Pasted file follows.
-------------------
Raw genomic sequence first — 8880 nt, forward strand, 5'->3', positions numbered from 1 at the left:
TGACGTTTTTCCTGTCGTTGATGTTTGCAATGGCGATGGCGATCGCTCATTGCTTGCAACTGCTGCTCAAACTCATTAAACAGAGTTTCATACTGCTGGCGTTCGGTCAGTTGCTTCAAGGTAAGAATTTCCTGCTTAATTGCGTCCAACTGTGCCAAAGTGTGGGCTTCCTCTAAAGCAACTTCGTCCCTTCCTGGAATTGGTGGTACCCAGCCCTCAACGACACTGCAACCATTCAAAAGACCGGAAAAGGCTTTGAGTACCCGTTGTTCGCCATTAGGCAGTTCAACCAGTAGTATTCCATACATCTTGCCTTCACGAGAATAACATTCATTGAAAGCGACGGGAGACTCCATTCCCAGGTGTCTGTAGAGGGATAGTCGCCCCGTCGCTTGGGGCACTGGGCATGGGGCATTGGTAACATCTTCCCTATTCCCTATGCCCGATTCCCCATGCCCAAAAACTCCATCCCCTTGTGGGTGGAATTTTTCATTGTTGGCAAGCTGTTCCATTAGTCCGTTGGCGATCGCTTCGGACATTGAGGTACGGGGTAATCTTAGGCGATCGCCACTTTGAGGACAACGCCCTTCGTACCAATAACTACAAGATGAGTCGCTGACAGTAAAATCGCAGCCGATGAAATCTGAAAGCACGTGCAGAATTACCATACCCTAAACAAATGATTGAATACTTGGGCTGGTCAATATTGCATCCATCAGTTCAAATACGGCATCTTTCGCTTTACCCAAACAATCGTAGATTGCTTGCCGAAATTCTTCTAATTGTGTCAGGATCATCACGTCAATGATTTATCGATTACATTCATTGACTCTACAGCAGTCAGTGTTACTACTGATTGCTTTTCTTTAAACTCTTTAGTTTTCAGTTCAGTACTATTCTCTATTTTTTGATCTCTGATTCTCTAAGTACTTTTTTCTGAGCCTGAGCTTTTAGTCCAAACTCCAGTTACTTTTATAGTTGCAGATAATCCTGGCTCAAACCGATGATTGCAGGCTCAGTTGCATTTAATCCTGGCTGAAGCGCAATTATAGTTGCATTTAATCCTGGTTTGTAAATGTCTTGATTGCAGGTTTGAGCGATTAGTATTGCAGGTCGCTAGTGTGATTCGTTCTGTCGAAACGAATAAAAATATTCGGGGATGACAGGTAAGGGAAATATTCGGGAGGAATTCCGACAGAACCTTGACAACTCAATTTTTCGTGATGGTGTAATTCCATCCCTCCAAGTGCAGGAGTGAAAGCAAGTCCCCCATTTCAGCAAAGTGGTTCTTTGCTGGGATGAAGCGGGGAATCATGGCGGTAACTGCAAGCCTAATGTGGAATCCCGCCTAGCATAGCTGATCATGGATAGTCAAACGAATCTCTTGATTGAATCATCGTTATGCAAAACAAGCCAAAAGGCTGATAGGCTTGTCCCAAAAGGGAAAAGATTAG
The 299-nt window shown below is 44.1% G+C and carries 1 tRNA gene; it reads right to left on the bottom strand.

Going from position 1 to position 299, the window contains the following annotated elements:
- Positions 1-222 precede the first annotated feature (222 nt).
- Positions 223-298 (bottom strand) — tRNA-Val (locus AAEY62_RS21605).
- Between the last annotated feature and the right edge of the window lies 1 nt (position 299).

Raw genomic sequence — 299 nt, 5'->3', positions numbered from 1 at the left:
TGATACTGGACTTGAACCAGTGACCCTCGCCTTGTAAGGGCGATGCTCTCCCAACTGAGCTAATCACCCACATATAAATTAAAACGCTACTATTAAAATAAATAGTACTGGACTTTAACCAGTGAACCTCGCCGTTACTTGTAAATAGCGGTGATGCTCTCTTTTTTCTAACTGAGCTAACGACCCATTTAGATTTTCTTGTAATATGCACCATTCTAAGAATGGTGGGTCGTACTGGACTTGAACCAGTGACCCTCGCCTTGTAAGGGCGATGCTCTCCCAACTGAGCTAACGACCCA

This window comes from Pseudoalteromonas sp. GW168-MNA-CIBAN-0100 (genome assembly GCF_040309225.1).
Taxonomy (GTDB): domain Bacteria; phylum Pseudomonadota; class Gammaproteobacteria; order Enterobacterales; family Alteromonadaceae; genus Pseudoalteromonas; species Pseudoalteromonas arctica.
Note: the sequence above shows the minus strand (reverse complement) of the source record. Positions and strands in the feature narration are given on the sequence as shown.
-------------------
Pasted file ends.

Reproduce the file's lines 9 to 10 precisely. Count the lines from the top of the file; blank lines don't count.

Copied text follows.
TGATACTGGACTTGAACCAGTGACCCTCGCCTTGTAAGGGCGATGCTCTCCCAACTGAGCTAATCACCCACATATAAATTAAAACGCTACTATTAAAATAAATAGTACTGGACTTTAACCAGTGAACCTCGCCGTTACTTGTAAATAGCGGTGATGCTCTCTTTTTTCTAACTGAGCTAACGACCCATTTAGATTTTCTTGTAATATGCACCATTCTAAGAATGGTGGGTCGTACTGGACTTGAACCAGTGACCCTCGCCTTGTAAGGGCGATGCTCTCCCAACTGAGCTAACGACCCA

This window comes from Pseudoalteromonas sp. GW168-MNA-CIBAN-0100 (genome assembly GCF_040309225.1).